Friday, November 13, 2009


By D.E.Levine

Director: Pedro Almodovar
Writer: Pedro Almodovar
Cast: Penelope Cruz, Lluis Homar, Blanca Portillo, Jose Luis Gomez, Ruben Ochandiano, Tamar Novas, Angela Molina, Chus Lasmpreave, Kiti Manver, Lola Duenas, Mariola Fuentes, et al.
Producer: Esther Garcia
Executive Producer: Agustin Almodovar
Running Time: 128 Minutes
Country of Origin: Spain
Language: Spanish with English subtitles
Genre: Drama, Romance

As usual, Pedro Almodovar has written and directed an extraordinary film. The difference is that this particular film lacks a certain fire and focus found in the others. On the other hand, the cinematography, whether in color or black and white is stunning and brilliantly done.

Basically Broken Embraces is a movie within a movie. At the beginning, as the credits roll, we see lighting doubles being replaced with Penelope Cruz and Lluis Homar. Since the actors have not yet stepped into their roles are we to assume that movies double life?

Blind Spanish screenwriter Harry Caine is informed of the death of Ernesto Martel, an industrialist who once produced a film of his. Caine, who used to be a director named Mateo Blanco, was blinded in an accident that took the life of Lena, his love and the star of his last movie (the one Martel produced). Lena was also Martel's mistress before she left him for Caine/Blanco.

The back story appears through flashbacks to 1992. Magdalena "Lena" Rivero was the secretary of a corrupt and wealthy Madrid industrialist Ernesto Martel, who fell for the wanne-be actress/call girl and made her his mistress.

While living with Martel, Lena auditions for a part in Blanco's film "Girls and Suitcases", which Martel agrees to produce. Blanco and Lena fall in love. Martel is a very jealous fellow who doesn't trust Lena so he gets his son to spy on the filmmaker and the actress by saying that he's making a documentary about the making of Blanco's film.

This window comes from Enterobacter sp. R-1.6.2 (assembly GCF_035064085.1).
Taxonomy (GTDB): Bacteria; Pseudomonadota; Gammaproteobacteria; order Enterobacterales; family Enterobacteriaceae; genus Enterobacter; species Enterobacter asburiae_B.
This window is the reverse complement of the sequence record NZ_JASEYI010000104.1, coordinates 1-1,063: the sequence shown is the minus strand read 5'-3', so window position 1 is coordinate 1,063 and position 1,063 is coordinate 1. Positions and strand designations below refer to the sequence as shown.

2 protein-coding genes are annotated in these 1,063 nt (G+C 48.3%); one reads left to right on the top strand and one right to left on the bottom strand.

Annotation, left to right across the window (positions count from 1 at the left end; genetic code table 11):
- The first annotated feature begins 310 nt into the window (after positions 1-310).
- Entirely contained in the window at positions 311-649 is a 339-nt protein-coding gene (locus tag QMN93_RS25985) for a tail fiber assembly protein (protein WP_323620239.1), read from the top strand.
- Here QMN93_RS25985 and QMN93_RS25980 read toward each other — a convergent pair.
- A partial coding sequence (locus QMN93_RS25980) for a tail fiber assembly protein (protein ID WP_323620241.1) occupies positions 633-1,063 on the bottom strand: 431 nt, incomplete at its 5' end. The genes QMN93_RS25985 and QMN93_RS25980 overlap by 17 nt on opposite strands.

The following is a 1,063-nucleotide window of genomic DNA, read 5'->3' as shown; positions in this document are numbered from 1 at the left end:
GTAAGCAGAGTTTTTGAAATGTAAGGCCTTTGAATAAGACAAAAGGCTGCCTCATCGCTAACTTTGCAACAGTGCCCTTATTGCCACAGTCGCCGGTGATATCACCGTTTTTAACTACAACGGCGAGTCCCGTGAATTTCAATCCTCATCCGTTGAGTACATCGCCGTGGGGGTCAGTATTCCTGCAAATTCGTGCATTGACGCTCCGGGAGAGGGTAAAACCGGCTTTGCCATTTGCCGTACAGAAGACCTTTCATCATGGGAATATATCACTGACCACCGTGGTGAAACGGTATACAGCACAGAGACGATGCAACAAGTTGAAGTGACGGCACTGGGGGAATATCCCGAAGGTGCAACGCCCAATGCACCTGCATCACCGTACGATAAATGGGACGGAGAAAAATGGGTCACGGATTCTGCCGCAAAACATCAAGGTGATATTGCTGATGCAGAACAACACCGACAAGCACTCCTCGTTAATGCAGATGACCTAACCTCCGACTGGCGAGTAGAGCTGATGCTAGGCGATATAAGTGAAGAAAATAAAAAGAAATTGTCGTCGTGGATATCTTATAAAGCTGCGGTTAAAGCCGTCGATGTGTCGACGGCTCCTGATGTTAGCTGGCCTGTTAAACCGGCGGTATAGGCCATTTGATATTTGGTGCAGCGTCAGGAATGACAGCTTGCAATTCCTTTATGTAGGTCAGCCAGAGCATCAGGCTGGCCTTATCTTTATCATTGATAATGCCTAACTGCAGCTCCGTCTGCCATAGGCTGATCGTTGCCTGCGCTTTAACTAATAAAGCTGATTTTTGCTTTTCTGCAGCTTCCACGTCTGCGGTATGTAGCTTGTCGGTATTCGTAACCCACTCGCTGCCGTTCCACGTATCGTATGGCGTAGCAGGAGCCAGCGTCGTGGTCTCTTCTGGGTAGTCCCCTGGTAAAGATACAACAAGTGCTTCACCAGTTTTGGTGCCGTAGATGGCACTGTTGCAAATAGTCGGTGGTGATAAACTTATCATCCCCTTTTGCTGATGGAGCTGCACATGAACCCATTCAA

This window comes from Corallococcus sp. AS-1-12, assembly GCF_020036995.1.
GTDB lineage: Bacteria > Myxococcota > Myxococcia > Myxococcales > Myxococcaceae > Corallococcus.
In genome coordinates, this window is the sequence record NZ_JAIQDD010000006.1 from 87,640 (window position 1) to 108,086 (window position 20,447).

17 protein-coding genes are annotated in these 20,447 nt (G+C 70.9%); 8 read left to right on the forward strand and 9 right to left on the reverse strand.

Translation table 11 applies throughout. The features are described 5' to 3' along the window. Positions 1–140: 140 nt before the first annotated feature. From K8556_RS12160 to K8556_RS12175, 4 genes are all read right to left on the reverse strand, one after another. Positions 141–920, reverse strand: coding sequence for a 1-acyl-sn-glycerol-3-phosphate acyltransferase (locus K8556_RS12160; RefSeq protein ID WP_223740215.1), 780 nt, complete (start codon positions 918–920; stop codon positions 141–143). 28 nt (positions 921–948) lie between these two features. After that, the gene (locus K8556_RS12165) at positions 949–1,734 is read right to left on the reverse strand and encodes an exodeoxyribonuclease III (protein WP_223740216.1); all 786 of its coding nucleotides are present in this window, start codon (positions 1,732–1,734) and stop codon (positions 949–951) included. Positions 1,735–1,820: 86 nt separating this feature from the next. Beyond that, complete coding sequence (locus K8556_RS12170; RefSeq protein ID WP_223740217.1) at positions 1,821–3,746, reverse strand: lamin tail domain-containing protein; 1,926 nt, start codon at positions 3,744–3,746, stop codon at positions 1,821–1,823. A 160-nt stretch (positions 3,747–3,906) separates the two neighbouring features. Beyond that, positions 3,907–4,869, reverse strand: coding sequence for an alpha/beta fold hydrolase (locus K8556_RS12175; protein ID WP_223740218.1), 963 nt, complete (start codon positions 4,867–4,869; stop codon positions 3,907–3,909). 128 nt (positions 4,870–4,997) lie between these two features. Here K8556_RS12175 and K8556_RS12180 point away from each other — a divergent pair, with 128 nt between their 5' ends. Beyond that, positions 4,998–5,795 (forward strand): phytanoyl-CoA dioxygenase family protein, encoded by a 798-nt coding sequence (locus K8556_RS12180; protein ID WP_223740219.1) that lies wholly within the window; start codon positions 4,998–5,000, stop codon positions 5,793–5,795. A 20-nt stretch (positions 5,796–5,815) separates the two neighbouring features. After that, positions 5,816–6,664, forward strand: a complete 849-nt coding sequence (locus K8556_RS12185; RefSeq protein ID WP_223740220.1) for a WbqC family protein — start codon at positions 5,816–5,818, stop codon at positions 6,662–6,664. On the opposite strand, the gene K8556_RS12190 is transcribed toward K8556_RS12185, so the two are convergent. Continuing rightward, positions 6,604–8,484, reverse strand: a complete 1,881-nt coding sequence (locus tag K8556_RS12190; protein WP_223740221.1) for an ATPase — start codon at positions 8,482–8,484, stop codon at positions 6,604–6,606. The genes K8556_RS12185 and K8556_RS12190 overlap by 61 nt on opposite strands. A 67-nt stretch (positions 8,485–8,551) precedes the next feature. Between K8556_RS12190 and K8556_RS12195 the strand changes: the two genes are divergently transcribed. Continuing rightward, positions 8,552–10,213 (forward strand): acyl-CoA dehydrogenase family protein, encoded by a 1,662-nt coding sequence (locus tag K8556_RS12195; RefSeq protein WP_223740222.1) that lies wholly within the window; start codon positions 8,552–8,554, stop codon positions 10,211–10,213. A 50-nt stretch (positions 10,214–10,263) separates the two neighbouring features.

Running the daily footage the son provides without sound, and using a lip reader to decode the conversations between Blanco and Lena, Martel discovers the feelings the actress and director have for each other and the contempt they feel for him.

Lena and Martel break up after a stay on Ibiza when she discovers him sitting with the lip reader and reviewing the footage. Lena leaves Martel both on the screen and through the sitting room door

Enraged, Martel starts a sadistic revenge which is designed to destroy Blanco. His plan causes tremendous humiliation and suffering to Lena.

Finally, while staying on the island of Lanzarote at Famara, Lena and Blanco watch Rosselini's Viaggo in Italia on TV. There is a scene where archaeologists uncover the shape of a male and female body intertwined for thousands of years while their actual bodies were burnt to ash.

Almodovar picks up on this and uses the imagery of associating ash with love later when Mateo and Lena embrace above the black sand of Golfo Beach.

When a terrible car crash occurs, blinding Mateo and killing Lena, Mateo retreats into the identity of Harry Caine, which he previously used for screenwriting credits. Almovador is telling us that Blanco died in that car crash 14 years ago on Lanzarote.

The life he lives now is one of a man who has retreated from life and he is frequently assisted by Diego, the son of his friend and former assistant, Judit. Later in the film Judit confesses to Diego that he is the offspring of her affair with Caine/Blanco and that she never told Caine/Blanco that he has a son.

The film is complex, as are most of Almodovar's films. Once again, Cruz steals the film with both her beauty portrayal of Lena proves. The other actors are all believable and make the story believable but I imagine each time a viewer sees this film they will discover another facet that Almodovar has intentionally included.